The dilemma: It's possible that between graduating from college and starting a family, you have stepped into a salon perhaps a grand total of three times. And one of those visits was most likely for the "Rachel" haircut, and you never went back after realizing just how much upkeep that look required. If this sounds like you, remember that even Jennifer Aniston doesn't wear that hairstyle anymore.
Style solution: A great cut for this stage of your life is something Garrison calls "a new take on the shag." It has a combination of bangs and layers around the face and is good for women who love their long hair but need a smart update. "This has nice volume," he says, "and since it touches the shoulders, gives the illusion of length. It's the shorter side of long." The angles around the face bring out cheekbones and eyes. Bangs should be cut on an angle, since boxy bangs (which are cut straight across) are the "harder kind to grow out," Garrison says.
Styling essentials: Garrison adds a texturizer such as Wella Liquid Hair Hair Putty Texturizer, $14, or Suave Smoothing Glaze Gel, $2.29, to the ends to give it a bit of oomph.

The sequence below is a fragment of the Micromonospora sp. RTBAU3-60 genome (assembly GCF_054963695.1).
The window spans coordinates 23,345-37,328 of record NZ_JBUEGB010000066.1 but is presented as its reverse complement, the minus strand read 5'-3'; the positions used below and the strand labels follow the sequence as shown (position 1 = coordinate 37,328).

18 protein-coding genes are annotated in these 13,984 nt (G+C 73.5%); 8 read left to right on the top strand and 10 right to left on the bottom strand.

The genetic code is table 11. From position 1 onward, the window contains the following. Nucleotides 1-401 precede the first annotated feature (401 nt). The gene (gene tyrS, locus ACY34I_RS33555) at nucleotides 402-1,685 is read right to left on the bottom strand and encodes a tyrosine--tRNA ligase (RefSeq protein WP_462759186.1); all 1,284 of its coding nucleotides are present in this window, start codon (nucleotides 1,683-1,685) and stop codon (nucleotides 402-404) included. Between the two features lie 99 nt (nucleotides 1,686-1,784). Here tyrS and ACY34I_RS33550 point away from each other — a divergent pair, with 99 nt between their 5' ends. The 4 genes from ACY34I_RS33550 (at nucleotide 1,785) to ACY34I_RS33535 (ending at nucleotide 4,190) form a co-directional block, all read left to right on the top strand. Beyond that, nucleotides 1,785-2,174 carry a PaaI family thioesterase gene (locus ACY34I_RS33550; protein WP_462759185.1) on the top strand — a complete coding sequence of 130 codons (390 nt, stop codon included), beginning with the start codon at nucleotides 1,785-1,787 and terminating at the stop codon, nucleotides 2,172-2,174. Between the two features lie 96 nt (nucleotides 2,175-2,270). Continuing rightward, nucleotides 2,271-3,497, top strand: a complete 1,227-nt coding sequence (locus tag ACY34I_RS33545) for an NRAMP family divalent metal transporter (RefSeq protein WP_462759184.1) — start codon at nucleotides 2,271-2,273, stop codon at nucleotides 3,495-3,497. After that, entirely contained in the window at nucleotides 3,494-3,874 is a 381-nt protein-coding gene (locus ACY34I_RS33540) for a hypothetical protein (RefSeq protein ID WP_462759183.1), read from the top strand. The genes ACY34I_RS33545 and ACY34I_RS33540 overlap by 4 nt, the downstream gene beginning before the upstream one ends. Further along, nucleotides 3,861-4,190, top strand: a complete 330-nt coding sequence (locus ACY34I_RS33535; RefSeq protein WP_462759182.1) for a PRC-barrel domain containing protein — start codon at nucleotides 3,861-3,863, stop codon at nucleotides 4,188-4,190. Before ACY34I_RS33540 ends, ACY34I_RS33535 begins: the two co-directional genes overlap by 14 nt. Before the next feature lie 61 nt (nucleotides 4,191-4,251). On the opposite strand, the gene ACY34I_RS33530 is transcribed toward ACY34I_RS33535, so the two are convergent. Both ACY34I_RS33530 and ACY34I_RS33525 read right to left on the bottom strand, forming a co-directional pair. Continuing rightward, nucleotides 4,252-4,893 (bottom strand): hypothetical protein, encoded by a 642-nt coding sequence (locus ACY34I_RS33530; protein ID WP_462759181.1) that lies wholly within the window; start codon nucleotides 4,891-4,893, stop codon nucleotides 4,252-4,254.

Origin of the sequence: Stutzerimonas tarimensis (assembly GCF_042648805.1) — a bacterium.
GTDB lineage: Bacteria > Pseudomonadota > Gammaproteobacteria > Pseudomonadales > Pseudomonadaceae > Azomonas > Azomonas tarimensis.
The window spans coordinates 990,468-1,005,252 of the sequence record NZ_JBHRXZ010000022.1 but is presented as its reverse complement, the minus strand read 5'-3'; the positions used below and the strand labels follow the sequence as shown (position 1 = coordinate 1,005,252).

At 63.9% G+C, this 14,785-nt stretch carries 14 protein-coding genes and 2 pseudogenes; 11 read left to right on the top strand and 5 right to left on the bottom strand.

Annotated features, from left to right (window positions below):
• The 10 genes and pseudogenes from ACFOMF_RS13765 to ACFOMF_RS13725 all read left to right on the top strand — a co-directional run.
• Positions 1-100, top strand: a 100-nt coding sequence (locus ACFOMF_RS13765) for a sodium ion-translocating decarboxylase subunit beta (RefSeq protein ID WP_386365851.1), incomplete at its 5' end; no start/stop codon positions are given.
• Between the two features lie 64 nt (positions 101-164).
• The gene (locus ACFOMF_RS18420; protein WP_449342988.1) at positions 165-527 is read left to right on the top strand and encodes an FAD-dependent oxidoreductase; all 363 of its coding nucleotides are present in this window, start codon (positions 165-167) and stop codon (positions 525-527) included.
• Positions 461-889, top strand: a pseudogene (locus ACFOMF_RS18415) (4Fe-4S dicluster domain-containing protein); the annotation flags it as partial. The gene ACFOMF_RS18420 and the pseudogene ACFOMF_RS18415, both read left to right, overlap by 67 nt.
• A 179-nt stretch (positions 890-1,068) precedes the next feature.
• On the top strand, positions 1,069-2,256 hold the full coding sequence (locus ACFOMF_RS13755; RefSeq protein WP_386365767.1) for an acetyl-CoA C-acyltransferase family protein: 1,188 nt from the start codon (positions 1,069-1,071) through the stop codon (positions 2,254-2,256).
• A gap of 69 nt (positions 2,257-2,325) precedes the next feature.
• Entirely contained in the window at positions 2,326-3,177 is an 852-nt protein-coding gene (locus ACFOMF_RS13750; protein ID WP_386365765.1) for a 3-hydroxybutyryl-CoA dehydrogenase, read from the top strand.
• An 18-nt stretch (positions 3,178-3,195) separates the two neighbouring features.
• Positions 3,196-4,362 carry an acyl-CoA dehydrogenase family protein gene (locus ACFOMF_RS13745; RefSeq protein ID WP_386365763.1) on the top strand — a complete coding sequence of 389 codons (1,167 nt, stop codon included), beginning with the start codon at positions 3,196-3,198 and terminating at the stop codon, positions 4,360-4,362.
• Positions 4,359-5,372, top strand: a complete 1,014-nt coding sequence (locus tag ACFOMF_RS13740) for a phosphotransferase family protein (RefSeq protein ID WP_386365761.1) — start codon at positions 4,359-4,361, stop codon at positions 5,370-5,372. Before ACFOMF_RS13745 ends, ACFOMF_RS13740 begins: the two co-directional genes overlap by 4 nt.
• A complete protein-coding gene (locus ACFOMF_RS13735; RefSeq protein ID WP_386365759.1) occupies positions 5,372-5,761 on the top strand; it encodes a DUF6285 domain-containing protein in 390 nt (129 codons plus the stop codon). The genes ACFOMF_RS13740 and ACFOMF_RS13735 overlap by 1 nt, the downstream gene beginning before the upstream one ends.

The dilemma: You might be thrilled about your new job, but when you stare at your rumpled ponytail in the mirror, you quickly realize that you're going to need a little bit of help in getting your hair out of casual mode and into something that is as career-ready as you are.
Style solution: While there is no particular haircut that is more professional than another -- good news indeed! -- there are certain elements that make a big difference in how you present yourself every day, including a smooth, neat finish and modern touches. Proper styling will give almost any haircut these basics, but the most dramatic update is accomplished with a great, new cut.